Grassroots arts organization looking for a new location in Rochester
(THE MED CITY BEAT) - Its future in limbo, Rochester's grassroots arts organization is looking for a creative approach to an all-too-familiar problem for the arts community: funding.
Concerned Citizens for a Creative Community, or simply "C4," needs to vacate its current location on First Avenue in downtown Rochester this July. The current building, dubbed "The Salon," will likely be demolished to make room for a more commercially-suitable project.
C4 has occupied the building since January 2013, just six months after holding its first official board meeting. Last year alone, the organization held 80 events — from poetry slams to film premiers — at the Salon.
But the catch is C4 was never paying rent — just utilities. That allowed the group to keep membership not only affordable, but oftentimes free for artists willing to put in a few volunteer hours.
Now as the organization moves forward, it faces a key question: how does it become financially sustainable while remaining accessible to everyone?
Starting from scratch:
C4's newly-appointed board met for the first time last Thursday night to discuss the "impending doom." The board — just the second in C4's history — is made up entirely of a new members, a strategy designed to spur fresh ideas.
Though the details of the organization's future remain murky, the board provided a general framework of its priorities:
- Finding a new location within walking distance of the downtown area
- Generating consistent revenue through membership fees and sponsorships
- Widening its appeal while staying true to its core mission of providing an open space for emerging artists
To assist in the transition, Patrick Keane, a recent retiree from IBM who is also a board member at the YMCA, has joined C4's board. He told the Med City Beat that the organization's primary objective is to remain relevant.
"We'll always have our money problems, our space problems," said Keane. "But I think the real challenge is making C4 a source of energy and having an impact here in Rochester going into the future."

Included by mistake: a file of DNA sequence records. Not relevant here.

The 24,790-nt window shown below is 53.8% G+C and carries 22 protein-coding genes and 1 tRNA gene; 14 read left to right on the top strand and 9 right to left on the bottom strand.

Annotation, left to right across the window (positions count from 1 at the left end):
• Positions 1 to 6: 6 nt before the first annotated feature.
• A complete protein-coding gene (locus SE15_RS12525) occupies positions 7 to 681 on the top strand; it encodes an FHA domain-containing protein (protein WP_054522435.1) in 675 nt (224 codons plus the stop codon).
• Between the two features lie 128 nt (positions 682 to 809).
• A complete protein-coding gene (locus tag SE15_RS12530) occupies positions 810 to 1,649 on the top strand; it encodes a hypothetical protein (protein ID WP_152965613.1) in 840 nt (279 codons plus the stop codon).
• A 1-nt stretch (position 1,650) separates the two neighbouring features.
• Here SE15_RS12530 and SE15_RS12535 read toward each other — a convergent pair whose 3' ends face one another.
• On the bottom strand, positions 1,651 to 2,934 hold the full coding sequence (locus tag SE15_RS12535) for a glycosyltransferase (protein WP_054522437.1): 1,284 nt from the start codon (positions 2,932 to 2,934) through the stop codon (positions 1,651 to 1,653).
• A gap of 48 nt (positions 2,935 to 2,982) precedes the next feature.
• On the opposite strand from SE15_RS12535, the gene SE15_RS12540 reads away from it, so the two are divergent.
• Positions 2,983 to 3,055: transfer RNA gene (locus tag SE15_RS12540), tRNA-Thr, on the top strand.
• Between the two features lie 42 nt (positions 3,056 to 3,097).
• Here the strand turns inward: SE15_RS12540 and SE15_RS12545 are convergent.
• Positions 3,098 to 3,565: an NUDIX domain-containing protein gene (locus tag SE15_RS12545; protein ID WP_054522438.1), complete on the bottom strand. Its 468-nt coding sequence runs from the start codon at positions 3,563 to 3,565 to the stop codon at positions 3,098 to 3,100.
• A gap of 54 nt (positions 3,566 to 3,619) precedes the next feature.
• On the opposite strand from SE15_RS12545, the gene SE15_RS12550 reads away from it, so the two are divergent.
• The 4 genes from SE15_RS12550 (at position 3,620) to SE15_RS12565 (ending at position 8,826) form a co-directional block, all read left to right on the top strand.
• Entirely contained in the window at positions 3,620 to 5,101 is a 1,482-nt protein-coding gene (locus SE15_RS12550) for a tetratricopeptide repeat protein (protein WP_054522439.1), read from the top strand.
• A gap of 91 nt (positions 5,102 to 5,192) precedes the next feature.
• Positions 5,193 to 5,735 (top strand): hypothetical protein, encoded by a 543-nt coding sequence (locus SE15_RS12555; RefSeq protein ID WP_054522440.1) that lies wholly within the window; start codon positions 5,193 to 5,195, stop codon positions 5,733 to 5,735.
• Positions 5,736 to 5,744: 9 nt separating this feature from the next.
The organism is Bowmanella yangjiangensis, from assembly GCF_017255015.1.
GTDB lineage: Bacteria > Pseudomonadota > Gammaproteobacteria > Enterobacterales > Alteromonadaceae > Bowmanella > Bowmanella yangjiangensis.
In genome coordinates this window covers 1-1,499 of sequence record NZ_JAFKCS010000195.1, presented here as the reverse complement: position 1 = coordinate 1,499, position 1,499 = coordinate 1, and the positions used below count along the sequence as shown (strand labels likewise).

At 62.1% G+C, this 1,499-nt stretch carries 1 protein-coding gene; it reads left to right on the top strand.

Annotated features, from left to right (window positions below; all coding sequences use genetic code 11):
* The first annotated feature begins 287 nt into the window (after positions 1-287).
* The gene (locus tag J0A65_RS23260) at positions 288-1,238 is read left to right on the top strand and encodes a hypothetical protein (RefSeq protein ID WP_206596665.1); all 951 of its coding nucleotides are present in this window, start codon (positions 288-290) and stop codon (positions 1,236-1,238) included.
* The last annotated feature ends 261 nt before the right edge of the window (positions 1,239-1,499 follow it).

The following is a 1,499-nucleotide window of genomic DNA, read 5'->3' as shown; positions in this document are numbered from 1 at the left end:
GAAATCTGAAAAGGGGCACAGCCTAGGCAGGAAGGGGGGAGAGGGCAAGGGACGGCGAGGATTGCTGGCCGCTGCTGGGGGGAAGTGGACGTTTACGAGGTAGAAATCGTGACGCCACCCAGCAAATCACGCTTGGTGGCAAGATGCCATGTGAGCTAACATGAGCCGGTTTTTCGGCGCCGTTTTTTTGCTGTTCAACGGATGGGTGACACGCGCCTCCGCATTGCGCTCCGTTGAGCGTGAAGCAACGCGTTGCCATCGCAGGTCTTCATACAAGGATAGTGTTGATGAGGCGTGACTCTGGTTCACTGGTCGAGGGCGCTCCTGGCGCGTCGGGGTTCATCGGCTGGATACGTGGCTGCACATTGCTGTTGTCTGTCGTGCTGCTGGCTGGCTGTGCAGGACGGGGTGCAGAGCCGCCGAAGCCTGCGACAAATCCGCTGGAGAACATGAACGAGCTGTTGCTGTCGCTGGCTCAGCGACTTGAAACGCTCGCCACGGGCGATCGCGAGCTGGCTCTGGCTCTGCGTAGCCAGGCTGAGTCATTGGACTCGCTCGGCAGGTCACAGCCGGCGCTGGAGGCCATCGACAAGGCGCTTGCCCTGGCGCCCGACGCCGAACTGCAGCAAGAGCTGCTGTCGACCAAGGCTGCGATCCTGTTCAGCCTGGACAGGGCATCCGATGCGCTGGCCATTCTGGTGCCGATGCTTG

Looking for real estate:
C4 is not the only local arts organization feeling the squeeze from the city's Destination Medical Center plans.
Words Players Theatre will have to move out of its current space inside the Conley-Maass building by July 1 (the building's new owners plan to recreate the building as a space for high-tech companies).
"Moving forward with DMC, the price of real estate downtown is not going to get any more affordable," said board member Jim Fricker II.
Realizing their fiscal constraints, the two organizations are now discussing the idea of sharing space. While a number of sites are being considered, C4's board said it is actively pursuing a 2,000-square-foot space under Mac's Cafe.
"We would like to have space right away, if possible, once we're out of here," said board member Jessica Ripley.
The site would provide both organizations with close proximity to Peace Plaza and the Chateau Theatre, which was recently purchased by the city (though future plans for the building have not yet been decided).
The newly-formed Rochester Arts and Culture Collaborative, which consists of representatives from a number of local arts groups including Words Players and C4, is expected to submit formal proposals regarding the Chateau and the old armory building (currently occupied by the senior center).
However, it could be years before either building is ready for use and there is no guarantee that RACC's proposals will be accepted.
C4 will hold what it's calling the "Salon Apocalypse" on June 27. The event will serve as a farewell party and a fundraiser. More information regarding the event will be announced on the organization's Facebook page.
(Cover photo: The Med City Beat)